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Equity of access to joint replacement surgery in New Zealand

Principal Investigator: Dr Helen Harcombe

Co-Investigators: Assoc Prof Haxby Abbott (Dept of Surgical Sciences), Assoc Prof David Gywnne-Jones (Dept of Surgical Sciences); Assoc Prof Sarah Derrett (Dept of Preventive & Social Medicine), Prof Sheila Williams (Dept of Preventive & Social Medicine), Dr Gabrielle Davie (Dept of Preventive & Social Medicine)

Osteoarthritis can have a large impact on people’s quality of life. Joint replacement surgery can be used to treat hip and knee osteoarthritis if conservative treatment is not effective. New Zealand has a prioritisation system to determine who is offered this surgery. People should have equitable access to joint replacement surgery with provision for those who need it most, regardless of where they live, how much they earn, or their ethnicity.

The hypothesis of this study is that access to total hip and knee joint replacement surgery is inequitable between District Health Boards. Equity of access will be examined by factors including age, ethnicity, socioeconomic status, and rurality. Clinical Prioritisation Assessment Criteria scores will be examined through linkage of national hospital discharge data with the National Booking Reporting System. This research will provide information to help inform policy-makers responsible for equitable access to joint replacement surgery for people with osteoarthritis.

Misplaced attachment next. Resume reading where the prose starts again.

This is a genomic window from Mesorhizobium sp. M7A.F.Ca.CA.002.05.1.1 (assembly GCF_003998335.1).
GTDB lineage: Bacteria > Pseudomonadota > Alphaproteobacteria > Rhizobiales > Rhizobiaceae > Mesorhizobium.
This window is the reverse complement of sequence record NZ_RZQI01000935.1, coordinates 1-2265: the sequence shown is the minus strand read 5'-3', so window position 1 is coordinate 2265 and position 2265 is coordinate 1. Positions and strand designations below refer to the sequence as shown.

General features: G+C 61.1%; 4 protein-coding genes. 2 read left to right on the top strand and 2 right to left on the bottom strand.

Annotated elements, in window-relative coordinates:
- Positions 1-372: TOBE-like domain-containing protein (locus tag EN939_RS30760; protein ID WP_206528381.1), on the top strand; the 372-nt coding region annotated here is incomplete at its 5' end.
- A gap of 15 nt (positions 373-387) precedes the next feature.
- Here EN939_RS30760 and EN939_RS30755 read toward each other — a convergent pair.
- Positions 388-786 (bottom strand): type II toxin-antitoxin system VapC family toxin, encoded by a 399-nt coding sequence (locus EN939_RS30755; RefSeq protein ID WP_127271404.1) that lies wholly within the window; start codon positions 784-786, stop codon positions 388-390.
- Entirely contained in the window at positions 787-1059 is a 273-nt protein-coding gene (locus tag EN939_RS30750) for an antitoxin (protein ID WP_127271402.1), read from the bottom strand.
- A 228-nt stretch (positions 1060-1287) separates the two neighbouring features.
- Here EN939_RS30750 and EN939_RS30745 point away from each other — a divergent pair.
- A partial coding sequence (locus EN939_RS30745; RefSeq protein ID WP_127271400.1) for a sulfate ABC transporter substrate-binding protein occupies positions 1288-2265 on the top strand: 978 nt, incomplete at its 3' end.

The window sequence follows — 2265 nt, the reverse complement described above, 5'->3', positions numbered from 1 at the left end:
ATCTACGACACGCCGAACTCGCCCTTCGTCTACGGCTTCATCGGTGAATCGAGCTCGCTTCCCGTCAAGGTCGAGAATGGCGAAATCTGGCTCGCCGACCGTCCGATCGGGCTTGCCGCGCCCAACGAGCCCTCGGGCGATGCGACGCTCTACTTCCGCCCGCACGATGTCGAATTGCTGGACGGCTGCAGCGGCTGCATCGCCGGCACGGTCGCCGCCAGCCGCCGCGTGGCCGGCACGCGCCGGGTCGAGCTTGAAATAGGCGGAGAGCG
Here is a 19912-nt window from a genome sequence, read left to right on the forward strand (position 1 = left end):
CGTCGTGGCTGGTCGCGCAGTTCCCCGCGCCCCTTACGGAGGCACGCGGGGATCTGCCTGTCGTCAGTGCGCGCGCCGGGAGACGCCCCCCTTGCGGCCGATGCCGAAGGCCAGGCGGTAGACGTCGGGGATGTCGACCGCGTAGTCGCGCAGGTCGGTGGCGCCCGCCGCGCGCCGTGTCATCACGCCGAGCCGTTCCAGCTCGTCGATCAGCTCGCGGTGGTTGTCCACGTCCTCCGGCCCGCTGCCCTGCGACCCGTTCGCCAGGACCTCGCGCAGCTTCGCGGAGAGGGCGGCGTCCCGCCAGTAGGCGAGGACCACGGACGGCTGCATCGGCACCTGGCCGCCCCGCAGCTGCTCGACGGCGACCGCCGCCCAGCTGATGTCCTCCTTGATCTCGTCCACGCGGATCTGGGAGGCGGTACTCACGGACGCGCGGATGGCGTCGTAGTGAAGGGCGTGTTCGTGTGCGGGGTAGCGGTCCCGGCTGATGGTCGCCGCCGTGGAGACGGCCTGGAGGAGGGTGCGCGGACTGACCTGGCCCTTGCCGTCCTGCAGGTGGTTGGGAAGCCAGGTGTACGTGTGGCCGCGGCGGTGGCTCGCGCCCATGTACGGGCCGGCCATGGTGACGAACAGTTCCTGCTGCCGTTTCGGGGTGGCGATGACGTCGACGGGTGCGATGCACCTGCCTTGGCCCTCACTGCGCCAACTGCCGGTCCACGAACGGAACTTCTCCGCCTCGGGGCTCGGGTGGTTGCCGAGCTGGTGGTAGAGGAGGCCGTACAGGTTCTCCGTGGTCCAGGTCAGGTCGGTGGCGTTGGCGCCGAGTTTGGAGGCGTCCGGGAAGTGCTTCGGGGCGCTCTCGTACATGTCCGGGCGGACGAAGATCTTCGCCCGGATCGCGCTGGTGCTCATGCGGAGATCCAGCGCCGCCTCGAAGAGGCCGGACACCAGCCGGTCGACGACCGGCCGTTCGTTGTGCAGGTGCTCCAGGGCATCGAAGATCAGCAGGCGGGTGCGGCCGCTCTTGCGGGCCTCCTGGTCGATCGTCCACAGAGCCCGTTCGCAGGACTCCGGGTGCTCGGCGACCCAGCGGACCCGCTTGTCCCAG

Funding

This research is funded by Arthritis New Zealand

 

 

Department of Surgical Sciences Orthopaedic Surgery University of Otago Dunedin School of Medicine